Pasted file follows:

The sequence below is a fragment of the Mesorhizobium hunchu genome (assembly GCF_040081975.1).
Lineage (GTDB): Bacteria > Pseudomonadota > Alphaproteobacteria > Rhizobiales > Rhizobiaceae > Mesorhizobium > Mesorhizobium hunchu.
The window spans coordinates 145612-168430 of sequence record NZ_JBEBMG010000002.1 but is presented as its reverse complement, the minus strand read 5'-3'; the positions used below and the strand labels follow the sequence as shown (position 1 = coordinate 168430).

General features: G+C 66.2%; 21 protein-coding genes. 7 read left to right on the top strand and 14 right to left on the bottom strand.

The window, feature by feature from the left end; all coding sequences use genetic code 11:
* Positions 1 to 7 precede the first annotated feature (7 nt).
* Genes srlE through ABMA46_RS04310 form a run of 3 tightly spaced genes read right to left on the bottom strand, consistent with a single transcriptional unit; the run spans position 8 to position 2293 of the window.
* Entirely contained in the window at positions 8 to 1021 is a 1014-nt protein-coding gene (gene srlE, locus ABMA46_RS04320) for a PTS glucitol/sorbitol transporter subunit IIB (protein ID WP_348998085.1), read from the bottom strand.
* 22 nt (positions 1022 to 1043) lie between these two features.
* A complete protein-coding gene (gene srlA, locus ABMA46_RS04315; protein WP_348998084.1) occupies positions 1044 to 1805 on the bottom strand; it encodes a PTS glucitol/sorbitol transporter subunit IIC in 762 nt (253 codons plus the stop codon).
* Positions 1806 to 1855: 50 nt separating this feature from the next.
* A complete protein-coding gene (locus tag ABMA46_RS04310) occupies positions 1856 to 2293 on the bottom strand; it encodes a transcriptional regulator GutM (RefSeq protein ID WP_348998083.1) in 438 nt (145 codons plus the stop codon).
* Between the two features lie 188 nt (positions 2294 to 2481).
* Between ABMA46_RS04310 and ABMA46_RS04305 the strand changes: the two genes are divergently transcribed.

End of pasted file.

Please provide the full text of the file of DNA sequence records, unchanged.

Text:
The sequence below is a fragment of the Mesorhizobium hunchu genome (assembly GCF_040081975.1).
Lineage (GTDB): Bacteria > Pseudomonadota > Alphaproteobacteria > Rhizobiales > Rhizobiaceae > Mesorhizobium > Mesorhizobium hunchu.
The window spans coordinates 145612-168430 of sequence record NZ_JBEBMG010000002.1 but is presented as its reverse complement, the minus strand read 5'-3'; the positions used below and the strand labels follow the sequence as shown (position 1 = coordinate 168430).

General features: G+C 66.2%; 21 protein-coding genes. 7 read left to right on the top strand and 14 right to left on the bottom strand.

The window, feature by feature from the left end; all coding sequences use genetic code 11:
* Positions 1 to 7 precede the first annotated feature (7 nt).
* Genes srlE through ABMA46_RS04310 form a run of 3 tightly spaced genes read right to left on the bottom strand, consistent with a single transcriptional unit; the run spans position 8 to position 2293 of the window.
* Entirely contained in the window at positions 8 to 1021 is a 1014-nt protein-coding gene (gene srlE, locus ABMA46_RS04320) for a PTS glucitol/sorbitol transporter subunit IIB (protein ID WP_348998085.1), read from the bottom strand.
* 22 nt (positions 1022 to 1043) lie between these two features.
* A complete protein-coding gene (gene srlA, locus ABMA46_RS04315; protein WP_348998084.1) occupies positions 1044 to 1805 on the bottom strand; it encodes a PTS glucitol/sorbitol transporter subunit IIC in 762 nt (253 codons plus the stop codon).
* Positions 1806 to 1855: 50 nt separating this feature from the next.
* A complete protein-coding gene (locus tag ABMA46_RS04310) occupies positions 1856 to 2293 on the bottom strand; it encodes a transcriptional regulator GutM (RefSeq protein ID WP_348998083.1) in 438 nt (145 codons plus the stop codon).
* Between the two features lie 188 nt (positions 2294 to 2481).
* Between ABMA46_RS04310 and ABMA46_RS04305 the strand changes: the two genes are divergently transcribed.